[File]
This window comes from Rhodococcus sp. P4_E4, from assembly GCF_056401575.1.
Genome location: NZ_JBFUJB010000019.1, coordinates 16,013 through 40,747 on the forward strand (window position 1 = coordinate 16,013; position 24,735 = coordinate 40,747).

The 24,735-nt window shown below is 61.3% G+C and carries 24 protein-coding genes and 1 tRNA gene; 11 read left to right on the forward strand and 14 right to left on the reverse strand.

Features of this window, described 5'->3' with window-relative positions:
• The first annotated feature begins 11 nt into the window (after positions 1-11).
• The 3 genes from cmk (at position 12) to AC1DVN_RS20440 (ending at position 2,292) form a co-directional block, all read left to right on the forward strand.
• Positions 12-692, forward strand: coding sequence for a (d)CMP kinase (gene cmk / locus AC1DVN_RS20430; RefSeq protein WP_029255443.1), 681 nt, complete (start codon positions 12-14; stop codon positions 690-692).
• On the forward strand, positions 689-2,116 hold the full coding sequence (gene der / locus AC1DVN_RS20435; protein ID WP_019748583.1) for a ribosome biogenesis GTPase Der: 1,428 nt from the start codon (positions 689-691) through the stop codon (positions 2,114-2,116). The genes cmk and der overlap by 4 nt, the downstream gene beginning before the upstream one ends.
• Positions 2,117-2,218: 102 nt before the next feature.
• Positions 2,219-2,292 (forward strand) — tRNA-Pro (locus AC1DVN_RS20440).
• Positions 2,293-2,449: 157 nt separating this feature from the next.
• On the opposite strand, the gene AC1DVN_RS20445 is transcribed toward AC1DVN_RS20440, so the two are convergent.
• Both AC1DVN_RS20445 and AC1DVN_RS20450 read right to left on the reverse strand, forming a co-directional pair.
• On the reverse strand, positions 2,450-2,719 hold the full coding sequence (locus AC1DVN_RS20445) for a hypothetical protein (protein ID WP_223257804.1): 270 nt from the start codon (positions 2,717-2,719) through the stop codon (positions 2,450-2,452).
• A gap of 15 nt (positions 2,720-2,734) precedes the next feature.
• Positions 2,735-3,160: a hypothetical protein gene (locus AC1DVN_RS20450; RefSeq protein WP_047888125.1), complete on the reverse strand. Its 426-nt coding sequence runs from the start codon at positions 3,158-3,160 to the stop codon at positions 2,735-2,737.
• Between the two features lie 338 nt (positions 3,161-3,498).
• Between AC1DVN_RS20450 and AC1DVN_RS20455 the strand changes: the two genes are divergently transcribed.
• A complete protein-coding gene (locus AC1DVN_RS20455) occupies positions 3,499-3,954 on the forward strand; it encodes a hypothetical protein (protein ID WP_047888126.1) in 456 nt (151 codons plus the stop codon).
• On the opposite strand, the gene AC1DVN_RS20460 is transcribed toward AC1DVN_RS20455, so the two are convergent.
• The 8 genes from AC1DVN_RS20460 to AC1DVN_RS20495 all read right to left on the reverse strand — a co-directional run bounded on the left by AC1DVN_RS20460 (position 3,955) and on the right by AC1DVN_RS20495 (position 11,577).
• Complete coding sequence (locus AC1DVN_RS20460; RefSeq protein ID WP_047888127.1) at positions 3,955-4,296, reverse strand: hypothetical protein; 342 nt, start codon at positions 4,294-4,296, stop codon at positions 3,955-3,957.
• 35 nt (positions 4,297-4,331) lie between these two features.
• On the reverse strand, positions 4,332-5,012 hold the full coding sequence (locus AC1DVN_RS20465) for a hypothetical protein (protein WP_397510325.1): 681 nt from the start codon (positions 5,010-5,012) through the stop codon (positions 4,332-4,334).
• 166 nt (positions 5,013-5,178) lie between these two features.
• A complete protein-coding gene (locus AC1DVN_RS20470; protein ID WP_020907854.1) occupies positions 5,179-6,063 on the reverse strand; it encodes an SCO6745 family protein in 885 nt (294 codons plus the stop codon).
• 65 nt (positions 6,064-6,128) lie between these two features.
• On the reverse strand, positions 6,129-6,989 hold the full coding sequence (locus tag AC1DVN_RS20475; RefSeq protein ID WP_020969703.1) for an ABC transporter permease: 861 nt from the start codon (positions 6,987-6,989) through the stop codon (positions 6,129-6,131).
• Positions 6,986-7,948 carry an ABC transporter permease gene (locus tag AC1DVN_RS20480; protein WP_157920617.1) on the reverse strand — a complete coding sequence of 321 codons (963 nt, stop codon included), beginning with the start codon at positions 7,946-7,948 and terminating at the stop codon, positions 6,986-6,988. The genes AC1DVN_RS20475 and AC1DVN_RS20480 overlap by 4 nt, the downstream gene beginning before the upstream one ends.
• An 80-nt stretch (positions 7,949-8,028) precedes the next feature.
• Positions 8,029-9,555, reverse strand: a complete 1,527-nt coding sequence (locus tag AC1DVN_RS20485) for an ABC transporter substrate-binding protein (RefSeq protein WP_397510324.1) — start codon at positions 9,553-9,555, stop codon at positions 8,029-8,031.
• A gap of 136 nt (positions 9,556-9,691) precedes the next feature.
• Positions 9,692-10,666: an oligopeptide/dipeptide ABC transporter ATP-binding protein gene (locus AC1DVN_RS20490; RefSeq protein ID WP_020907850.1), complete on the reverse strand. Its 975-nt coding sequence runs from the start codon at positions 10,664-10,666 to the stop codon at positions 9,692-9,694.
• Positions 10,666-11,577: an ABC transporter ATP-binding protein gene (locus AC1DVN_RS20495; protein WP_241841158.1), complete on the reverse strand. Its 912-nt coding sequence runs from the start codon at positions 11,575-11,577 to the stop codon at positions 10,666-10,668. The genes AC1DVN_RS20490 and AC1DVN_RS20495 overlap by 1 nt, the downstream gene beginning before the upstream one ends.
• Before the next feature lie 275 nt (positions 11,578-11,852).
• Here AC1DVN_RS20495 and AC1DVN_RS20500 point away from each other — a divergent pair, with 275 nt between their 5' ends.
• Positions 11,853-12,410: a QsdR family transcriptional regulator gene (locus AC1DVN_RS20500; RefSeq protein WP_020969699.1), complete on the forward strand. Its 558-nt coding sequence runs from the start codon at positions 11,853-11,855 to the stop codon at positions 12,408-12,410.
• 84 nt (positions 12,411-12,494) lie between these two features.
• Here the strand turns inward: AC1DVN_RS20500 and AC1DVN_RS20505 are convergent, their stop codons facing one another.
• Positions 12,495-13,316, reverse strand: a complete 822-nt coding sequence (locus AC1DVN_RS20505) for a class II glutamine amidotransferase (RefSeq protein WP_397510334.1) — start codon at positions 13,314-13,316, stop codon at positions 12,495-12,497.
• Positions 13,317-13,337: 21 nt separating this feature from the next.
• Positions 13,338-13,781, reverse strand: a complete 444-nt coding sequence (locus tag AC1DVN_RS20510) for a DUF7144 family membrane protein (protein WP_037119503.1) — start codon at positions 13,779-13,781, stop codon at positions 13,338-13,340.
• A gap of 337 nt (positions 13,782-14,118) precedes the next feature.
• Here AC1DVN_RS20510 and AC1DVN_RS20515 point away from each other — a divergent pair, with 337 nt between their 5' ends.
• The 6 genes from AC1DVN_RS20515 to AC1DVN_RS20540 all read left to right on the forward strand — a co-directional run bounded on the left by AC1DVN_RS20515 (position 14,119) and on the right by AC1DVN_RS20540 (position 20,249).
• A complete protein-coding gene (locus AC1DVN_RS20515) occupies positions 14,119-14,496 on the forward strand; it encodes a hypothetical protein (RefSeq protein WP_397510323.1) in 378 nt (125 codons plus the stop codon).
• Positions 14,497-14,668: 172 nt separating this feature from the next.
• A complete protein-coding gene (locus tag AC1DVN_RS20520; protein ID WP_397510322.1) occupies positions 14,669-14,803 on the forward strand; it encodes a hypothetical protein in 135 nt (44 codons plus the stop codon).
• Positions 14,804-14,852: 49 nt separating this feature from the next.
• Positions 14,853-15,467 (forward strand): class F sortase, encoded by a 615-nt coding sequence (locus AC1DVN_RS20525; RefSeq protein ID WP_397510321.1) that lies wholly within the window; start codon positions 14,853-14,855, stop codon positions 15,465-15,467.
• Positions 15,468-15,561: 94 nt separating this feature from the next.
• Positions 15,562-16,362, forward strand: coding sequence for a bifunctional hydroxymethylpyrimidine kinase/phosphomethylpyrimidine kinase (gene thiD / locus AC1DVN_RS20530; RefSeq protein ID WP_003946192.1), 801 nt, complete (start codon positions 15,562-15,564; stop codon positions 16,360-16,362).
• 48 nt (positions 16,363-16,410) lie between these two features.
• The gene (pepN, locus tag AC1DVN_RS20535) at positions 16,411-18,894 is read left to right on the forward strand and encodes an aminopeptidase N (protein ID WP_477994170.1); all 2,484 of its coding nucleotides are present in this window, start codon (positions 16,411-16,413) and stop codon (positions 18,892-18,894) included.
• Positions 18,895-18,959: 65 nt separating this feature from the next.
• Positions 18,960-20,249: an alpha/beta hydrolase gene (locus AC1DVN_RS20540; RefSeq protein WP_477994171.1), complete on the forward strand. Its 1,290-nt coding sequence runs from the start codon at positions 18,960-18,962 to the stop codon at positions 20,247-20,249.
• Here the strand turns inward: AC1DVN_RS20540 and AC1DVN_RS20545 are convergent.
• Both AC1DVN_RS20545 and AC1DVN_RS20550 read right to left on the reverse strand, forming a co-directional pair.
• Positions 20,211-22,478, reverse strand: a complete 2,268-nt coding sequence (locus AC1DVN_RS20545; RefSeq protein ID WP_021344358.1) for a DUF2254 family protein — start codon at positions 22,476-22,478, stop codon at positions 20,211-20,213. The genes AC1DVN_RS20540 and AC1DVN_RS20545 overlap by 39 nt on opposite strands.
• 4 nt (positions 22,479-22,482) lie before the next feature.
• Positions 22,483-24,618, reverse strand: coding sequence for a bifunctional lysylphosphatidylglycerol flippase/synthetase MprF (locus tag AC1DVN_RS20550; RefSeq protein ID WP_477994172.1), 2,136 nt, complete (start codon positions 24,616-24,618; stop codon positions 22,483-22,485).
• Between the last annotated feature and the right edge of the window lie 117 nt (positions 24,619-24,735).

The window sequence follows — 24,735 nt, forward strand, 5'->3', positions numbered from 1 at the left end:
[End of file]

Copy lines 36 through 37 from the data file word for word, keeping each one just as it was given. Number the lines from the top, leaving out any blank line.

• Here AC1DVN_RS20495 and AC1DVN_RS20500 point away from each other — a divergent pair, with 275 nt between their 5' ends.
• Positions 11,853-12,410: a QsdR family transcriptional regulator gene (locus AC1DVN_RS20500; RefSeq protein WP_020969699.1), complete on the forward strand. Its 558-nt coding sequence runs from the start codon at positions 11,853-11,855 to the stop codon at positions 12,408-12,410.